So here we are…. We’ve got a bride who is frazzled, out of control and quite possibly in need of an exorcism. Part II, we talked about some red flags that often reveal themselves.
How do you deal reactively and proactively, remembering that your company’s image is on the line?
First things first– I’m not perfect. I love the Lord and I truly try to operate my business and my life in His image. But… I’m still on the Potter’s Wheel, y’all! Some times I have to take a step back, because I will open the Library and read for filth, honey!
There have been times when I have had to let my team act as lead and I act as their second or third because I knew if one more person said something to me, I was going to straight Angela Bassett their wedding…remember that scene from Waiting to Exhale?
It’s like working with kids. Remember you’re the adult. You’re the business owner. They came to YOU for your expertise and talent. You set the stage for how you work, how you provide your work and you when you provide it. Moreover, remember that you should not be disrespected. As I mentioned in Part I, after every bridezilla, there are new contract changes– we have clauses for language, bringing in other people to try to act as coordinators, day of duties, etc.
Translation: Here are a list of crazy things I am not entertaining at your wedding.
The best way to eliminate this from the get go is to discuss everyone’s expectations up front. Yours, your team members and the clients. Remember, this is a foreign land to your clients. They may have distorted images of weddings, what wedding planners do and what brides do. You have the potential suffer from bad experiences with other friends’ wedding planners and what they have seen on reality TV.
During your initial consult or phone conversation, don’t be afraid to ask questions like “What do you think a wedding planner does?” or “What are your expectations for your wedding planning process?”. These reveal the current mindset of your client, which in turn, is the perfect opportunity to correct or confirm any assumptions they have. This is very important, as it prevents awkward and sometimes angry conversations later when the client is under the impression that you were going to handle something that may be outside of your service provisions. The best way to avoid this to establish (and at times repeat) what your service entails and includes.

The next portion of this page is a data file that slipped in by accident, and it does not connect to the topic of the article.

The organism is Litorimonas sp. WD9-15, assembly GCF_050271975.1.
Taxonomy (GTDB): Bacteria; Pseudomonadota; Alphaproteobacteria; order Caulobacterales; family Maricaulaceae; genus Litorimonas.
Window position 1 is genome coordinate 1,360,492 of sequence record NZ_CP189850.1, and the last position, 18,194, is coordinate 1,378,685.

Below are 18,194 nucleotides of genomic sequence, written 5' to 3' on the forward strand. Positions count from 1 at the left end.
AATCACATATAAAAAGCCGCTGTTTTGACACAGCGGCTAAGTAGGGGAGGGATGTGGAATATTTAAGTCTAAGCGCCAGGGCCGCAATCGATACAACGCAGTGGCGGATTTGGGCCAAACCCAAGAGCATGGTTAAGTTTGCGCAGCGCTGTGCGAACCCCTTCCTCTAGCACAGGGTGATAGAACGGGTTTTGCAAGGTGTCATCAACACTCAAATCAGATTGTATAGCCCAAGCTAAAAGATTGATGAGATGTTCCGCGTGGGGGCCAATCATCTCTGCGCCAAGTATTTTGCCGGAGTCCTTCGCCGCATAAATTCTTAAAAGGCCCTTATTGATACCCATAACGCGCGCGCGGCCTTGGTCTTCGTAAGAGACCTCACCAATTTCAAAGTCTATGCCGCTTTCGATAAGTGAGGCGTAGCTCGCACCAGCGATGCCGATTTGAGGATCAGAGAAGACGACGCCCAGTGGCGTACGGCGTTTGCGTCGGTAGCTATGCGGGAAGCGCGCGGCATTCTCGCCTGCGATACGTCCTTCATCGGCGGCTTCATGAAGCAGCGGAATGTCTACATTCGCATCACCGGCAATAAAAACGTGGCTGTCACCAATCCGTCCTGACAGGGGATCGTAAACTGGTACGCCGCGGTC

Okay, so that’s before they book. What if they change during the planning process? How do you even begin to deal with this? It really comes from two things: your process and some deep self reflection. First, you should examine and reinforce your process.
- Boundaries. Boundaries are SO important. They aren’t just to keep bad things out but also to keep good things in. Be sure to explain why you have them so that the clients trust them.
- Office Hours. This is their wedding, not yours. Moreover, even though you’re making them feel like the only client, in reality, we know they are not. And even if you don’t have a ton of clients, one day you will and you will cherish your off time. You are not an OBGYN always on call. This is a wedding. Not thoracic surgery. Your response can wait until you open for business the next day.
- Charge for Your Work. If you let one freebie, one discount, or one whatever slide by, it will become expected all of the time. It will open up a Pandora’s box of questions and assumptions. You deserve to be paid, honey.
Is there anything you may have done to contribute to her behavior– missed communications, failure to meet deadlines or major tasks, etc.? Don’t worry, there are still ways to get the ship on course. First, you must set things right with your client; this may be in the form of a mea culpa or apology, but it should always end with a positive program going forward to counteract the previous experience.
In reality, working with a difficult client comes from everything you do and ingrain into your work process. Your workflow and values should be the backbone for you to rely on during good and hard times with clients.
Remember: A smooth sea never made a skilled sailor.